|May 2012||Family Ties, Inheritance Rights, and Successful Poverty Alleviation: Evidence from Ghana|
with Randall Morck: w18080
Ghanaian custom views children as members of either their mother's or father's lineage (extended family), but not both. Patrilineal custom charges a man's lineage with caring for his widow and children, while matrilineal custom places this burden on the widows' lineage - her father, brothers, and uncles. Deeming custom inadequate, and to promote the nuclear family, Ghana enacted the Intestate Succession (PNDC) Law 111, 1985 and 1998 Children's Act 560 to force men to provide for their widows and children, as in Western cultures. Our survey shows that, although most people die intestate and many profess to know Law 111, it is rarely implemented. Knowledge of the law correlates with couples accumulating assets jointly and with inter-vivos husband to wife transfers, controlling for educatio...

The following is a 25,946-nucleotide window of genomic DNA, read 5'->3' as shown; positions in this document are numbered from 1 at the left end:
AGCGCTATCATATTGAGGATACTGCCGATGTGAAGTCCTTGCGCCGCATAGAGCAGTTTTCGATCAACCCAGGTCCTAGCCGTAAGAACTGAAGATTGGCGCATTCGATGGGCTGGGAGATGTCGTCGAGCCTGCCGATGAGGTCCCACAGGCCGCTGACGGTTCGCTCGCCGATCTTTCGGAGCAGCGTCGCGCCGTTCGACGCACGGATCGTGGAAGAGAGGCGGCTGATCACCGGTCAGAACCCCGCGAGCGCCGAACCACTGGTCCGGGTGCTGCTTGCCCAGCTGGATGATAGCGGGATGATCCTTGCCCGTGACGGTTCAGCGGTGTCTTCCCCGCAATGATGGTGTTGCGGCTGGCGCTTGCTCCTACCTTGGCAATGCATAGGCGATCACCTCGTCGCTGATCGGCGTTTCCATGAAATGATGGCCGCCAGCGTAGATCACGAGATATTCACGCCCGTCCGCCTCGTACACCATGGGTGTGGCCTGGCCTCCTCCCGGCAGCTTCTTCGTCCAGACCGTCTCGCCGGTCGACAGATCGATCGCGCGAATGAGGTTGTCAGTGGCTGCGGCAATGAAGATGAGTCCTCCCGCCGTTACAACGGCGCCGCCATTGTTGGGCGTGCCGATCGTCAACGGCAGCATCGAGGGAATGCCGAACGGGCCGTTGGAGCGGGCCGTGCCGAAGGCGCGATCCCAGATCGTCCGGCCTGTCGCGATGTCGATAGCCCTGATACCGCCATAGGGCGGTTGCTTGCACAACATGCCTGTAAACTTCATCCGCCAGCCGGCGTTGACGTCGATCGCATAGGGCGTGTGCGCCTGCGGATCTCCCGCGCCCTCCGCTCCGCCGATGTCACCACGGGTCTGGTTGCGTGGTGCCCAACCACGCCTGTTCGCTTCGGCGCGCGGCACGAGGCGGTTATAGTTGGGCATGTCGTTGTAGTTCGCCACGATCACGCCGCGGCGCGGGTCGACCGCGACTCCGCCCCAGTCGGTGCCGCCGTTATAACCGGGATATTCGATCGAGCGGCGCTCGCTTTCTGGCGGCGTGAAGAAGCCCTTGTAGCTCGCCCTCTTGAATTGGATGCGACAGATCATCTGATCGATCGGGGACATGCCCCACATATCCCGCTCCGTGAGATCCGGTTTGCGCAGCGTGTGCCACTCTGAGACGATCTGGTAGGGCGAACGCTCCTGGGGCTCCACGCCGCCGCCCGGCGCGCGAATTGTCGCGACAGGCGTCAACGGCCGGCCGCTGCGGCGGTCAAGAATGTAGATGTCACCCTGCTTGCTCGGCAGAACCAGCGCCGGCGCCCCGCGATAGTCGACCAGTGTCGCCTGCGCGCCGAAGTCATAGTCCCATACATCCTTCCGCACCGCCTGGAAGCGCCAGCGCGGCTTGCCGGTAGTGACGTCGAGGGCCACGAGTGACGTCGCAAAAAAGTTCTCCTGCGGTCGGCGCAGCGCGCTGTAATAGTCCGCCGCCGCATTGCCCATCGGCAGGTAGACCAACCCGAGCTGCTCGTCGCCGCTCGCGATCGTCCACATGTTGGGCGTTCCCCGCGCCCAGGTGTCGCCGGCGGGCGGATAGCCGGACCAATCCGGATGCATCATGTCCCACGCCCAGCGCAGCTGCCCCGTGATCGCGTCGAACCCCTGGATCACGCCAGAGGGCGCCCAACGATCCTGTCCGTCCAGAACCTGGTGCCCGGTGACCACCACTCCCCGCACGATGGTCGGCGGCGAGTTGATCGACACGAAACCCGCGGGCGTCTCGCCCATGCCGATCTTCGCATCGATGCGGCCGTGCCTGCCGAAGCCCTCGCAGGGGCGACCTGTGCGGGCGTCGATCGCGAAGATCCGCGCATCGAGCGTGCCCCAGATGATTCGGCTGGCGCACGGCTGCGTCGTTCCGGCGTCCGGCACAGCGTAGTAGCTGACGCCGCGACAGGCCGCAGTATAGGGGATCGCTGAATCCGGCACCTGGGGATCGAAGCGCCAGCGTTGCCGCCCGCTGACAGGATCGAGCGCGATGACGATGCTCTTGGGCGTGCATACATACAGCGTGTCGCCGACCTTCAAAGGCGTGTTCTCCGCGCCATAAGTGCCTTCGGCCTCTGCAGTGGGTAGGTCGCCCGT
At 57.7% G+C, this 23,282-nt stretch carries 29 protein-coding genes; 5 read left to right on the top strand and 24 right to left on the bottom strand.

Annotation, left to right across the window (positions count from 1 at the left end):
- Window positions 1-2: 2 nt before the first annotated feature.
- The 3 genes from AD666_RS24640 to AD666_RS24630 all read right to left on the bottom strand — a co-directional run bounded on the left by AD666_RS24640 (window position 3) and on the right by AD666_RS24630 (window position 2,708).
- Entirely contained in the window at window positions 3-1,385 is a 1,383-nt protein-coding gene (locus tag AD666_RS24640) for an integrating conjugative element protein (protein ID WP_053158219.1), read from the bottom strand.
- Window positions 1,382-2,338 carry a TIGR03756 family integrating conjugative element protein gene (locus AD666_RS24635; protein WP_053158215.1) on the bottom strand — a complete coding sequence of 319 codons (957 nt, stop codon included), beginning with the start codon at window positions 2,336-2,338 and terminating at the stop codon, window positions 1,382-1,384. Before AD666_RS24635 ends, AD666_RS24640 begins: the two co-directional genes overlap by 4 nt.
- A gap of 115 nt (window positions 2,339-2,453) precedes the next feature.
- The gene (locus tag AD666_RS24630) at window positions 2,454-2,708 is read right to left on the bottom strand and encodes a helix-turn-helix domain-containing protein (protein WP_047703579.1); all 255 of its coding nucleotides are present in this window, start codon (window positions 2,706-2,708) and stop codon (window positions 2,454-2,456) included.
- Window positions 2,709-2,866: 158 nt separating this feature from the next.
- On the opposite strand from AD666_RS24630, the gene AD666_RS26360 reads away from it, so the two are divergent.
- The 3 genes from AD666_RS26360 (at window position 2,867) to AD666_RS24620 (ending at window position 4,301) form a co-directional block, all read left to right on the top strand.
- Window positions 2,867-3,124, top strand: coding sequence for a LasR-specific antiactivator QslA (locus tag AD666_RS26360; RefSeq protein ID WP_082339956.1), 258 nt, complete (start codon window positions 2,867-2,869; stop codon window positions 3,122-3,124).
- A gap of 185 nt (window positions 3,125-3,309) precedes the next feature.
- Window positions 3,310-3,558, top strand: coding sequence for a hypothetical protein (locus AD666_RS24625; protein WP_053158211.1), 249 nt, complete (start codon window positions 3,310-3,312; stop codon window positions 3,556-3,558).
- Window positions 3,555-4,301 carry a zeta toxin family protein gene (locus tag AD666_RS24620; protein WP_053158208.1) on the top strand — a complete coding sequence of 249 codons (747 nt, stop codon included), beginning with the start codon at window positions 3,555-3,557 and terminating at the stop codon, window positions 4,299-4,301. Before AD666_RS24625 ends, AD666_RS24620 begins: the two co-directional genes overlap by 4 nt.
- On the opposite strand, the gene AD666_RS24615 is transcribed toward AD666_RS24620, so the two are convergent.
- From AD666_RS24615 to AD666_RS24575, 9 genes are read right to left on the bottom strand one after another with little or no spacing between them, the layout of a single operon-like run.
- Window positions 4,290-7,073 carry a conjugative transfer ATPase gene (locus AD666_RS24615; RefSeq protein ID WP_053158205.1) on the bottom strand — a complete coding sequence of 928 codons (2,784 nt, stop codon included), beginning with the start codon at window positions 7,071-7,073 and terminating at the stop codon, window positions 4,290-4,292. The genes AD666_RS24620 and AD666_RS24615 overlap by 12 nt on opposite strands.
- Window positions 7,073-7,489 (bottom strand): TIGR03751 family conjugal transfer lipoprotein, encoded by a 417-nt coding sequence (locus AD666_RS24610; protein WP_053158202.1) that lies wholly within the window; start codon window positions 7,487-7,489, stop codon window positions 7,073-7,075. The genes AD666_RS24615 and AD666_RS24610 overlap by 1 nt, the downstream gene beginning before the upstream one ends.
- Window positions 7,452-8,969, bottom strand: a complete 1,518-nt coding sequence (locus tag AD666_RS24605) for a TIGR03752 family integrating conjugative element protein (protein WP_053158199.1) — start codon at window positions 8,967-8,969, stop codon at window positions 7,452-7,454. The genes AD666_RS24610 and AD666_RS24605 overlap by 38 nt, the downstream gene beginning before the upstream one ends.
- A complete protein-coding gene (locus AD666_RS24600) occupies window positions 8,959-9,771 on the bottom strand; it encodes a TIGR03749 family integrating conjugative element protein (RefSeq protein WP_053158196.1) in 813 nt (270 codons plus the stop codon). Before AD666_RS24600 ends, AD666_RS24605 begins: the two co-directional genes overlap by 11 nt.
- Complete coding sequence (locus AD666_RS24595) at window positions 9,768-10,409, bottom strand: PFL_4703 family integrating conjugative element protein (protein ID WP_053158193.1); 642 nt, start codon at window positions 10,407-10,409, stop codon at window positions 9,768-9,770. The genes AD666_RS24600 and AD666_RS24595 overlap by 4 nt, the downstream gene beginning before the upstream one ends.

Published: Family Ties, Inheritance Rights, and Successful Poverty Alleviation: Evidence from Ghana, Edward Kutsoati, Randall Morck. in African Successes, Volume II: Human Capital, Edwards, Johnson, and Weil. 2016